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What is intermittent fasting and how does it work?

The principle of weight loss is quite simple; you need to burn more calories than you consume. But simple doesn’t always mean easy. Our bodies are particularly good at storing energy in the form of fat, so it can be difficult to lose weight.

Factor in things like stress, work commitments, family commitments and a lack of time to exercise, and it’s no wonder so many of us struggle to lose weight and keep it off.

Eating less and doing more is said to be the simplest way to lose weight, but even this can be a struggle. Restricting foods while increasing your activity levels can be incredibly difficult to maintain.

Intermittent fasting is an eating plan that has been shown to be an effective way to lose weight. It is different to a diet plan because it doesn't restrict the foods you can enjoy while you are eating.

The point of intermittent fasting is not what you eat but when you eat, which can make life easier for those who struggle to restrict food.

Intermittent fasting: A quick introduction

Most people already fast every day. From your last meal at night to when you first eat breakfast the next day is a type of fast. And this is where breakfast got its name – because it's the time we break our fast.

Say you eat your last meal at 6pm and then eat breakfast at 7am, this would be an 11-hour fast. With intermittent fasting, you either fast for a number of hours per day, or you restrict your meals to just one per day for a few days per week.

The theory is that by increasing the number of hours when you aren’t eating, you can reduce your calorie intake. We all know how easy it is to eat healthy all day and then ruin our progress by snacking on crisps, biscuits, and ice cream late into the evening.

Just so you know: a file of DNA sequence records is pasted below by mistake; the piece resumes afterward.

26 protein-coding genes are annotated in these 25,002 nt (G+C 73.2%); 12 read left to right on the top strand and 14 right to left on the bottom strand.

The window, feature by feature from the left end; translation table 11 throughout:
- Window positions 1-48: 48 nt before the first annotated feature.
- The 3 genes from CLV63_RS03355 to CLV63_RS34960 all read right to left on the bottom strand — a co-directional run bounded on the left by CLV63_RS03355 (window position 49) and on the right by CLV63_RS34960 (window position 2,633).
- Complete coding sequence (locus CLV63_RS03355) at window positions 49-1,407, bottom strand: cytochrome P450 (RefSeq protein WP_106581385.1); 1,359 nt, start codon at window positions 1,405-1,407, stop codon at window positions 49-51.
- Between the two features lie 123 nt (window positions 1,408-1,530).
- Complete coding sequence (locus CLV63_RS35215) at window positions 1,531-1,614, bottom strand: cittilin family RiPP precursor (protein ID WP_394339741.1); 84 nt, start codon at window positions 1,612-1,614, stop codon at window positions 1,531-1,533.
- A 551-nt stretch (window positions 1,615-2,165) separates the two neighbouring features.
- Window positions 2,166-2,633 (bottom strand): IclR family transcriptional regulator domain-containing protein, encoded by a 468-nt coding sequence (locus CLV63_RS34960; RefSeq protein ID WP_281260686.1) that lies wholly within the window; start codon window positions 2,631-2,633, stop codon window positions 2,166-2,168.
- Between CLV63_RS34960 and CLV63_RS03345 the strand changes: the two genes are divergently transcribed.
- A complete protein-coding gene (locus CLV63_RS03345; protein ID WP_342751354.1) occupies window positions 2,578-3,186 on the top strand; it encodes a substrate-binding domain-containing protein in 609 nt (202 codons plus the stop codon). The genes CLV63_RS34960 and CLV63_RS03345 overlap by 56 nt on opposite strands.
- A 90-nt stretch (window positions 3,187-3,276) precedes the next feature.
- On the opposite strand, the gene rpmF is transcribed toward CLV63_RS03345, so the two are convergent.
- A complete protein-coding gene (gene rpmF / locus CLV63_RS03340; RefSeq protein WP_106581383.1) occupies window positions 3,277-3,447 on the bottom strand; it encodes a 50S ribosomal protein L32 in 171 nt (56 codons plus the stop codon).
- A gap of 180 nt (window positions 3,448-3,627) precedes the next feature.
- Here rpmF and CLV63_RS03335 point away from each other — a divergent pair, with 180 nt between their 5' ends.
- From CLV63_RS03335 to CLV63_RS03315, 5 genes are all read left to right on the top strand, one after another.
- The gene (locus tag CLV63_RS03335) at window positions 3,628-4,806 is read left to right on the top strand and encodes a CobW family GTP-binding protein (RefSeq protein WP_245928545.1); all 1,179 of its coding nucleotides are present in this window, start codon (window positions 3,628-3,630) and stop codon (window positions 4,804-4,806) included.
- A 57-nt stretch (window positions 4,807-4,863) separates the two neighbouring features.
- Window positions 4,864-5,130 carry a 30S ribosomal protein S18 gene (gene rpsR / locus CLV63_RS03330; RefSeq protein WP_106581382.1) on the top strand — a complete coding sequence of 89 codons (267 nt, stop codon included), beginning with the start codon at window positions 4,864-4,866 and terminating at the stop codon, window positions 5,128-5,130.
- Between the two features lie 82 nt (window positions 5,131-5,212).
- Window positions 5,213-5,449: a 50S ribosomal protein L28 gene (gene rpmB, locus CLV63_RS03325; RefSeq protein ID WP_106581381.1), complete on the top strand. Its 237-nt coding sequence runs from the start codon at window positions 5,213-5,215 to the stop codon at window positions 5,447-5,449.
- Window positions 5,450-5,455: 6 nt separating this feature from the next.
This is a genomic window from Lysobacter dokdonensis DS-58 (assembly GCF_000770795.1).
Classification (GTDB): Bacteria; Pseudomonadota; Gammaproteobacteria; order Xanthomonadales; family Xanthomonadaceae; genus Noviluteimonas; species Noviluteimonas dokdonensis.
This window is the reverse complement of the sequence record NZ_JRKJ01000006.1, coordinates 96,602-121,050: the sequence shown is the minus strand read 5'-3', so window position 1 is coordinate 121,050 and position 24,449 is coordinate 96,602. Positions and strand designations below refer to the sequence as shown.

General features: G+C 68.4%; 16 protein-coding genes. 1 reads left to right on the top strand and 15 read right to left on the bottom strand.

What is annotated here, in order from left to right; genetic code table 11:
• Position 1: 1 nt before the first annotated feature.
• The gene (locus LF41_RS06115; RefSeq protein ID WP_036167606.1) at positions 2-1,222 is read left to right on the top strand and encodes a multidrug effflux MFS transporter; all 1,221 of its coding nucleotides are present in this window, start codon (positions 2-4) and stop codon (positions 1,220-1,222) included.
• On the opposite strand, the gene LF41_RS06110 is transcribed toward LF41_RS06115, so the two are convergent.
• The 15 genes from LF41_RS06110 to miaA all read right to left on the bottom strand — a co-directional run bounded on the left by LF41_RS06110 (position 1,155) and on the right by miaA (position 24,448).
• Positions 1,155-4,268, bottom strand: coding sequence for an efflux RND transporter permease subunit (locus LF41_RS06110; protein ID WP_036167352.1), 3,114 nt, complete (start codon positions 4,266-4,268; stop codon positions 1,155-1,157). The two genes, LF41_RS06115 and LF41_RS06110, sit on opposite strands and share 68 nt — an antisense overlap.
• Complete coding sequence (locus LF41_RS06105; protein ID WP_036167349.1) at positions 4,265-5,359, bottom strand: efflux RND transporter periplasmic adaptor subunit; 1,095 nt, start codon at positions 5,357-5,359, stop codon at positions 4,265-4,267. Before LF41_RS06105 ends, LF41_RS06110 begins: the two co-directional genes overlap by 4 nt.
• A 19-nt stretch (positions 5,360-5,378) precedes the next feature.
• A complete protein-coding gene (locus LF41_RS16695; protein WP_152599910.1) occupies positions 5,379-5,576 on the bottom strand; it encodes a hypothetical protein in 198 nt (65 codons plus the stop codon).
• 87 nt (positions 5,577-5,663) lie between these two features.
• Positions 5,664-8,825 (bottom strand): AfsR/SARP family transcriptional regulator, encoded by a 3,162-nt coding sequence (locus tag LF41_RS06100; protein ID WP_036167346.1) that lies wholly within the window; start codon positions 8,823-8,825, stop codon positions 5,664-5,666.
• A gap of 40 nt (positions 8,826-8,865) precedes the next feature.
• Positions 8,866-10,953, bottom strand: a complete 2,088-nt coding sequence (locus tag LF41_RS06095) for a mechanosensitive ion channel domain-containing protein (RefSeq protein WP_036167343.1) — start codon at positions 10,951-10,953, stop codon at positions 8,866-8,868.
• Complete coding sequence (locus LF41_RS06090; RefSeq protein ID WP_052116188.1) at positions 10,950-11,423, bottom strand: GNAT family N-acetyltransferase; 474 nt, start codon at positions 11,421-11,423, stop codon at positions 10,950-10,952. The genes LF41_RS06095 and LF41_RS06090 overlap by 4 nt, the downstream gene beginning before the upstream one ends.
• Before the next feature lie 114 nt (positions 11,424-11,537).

While occasional snacks might not be the end of the world, if you do this consistently, you could be seriously increasing your daily calorie intake. And most of the time, we aren’t even aware that we’re doing it.

Fasting for weight loss could help you to become more mindful of your eating patterns and take back control.

The most popular intermittent fasting plans

There are two main intermittent fasting plans that have gained popularity in recent years. These are the 16:8 plan and the 5:2 plan.

With the 16:8 plan, you eat for eight hours and then fast for the remaining 16 hours of the day. This could look like eating from 12noon to 8pm and then fasting until 12noon the next day. For most people, this simply means skipping breakfast and cutting out their after-dinner snacks.

With the 5:2 plan, you would eat 500-600 calories on two days of the week and then eat normally for the other five days. This would typically mean only eating one meal per day for two days per week.

How does intermittent fasting work?

Many of us are used to food being always readily available, but it wasn’t always the case. The human body is perfectly designed to go for prolonged periods without food.

Even just 50 years ago, portions were much smaller, and snacks were not yet widely available. It was also far more common to stick to a regular sleep schedule; after all, TV shows finished around 11pm.

People stopped eating because they went to bed, and this made it much easier to maintain a healthy weight. Today, we have 24/7 entertainment and readily available snacks that are high in fat, sugar, and salt. It’s no wonder many people struggle to lose weight and keep it off.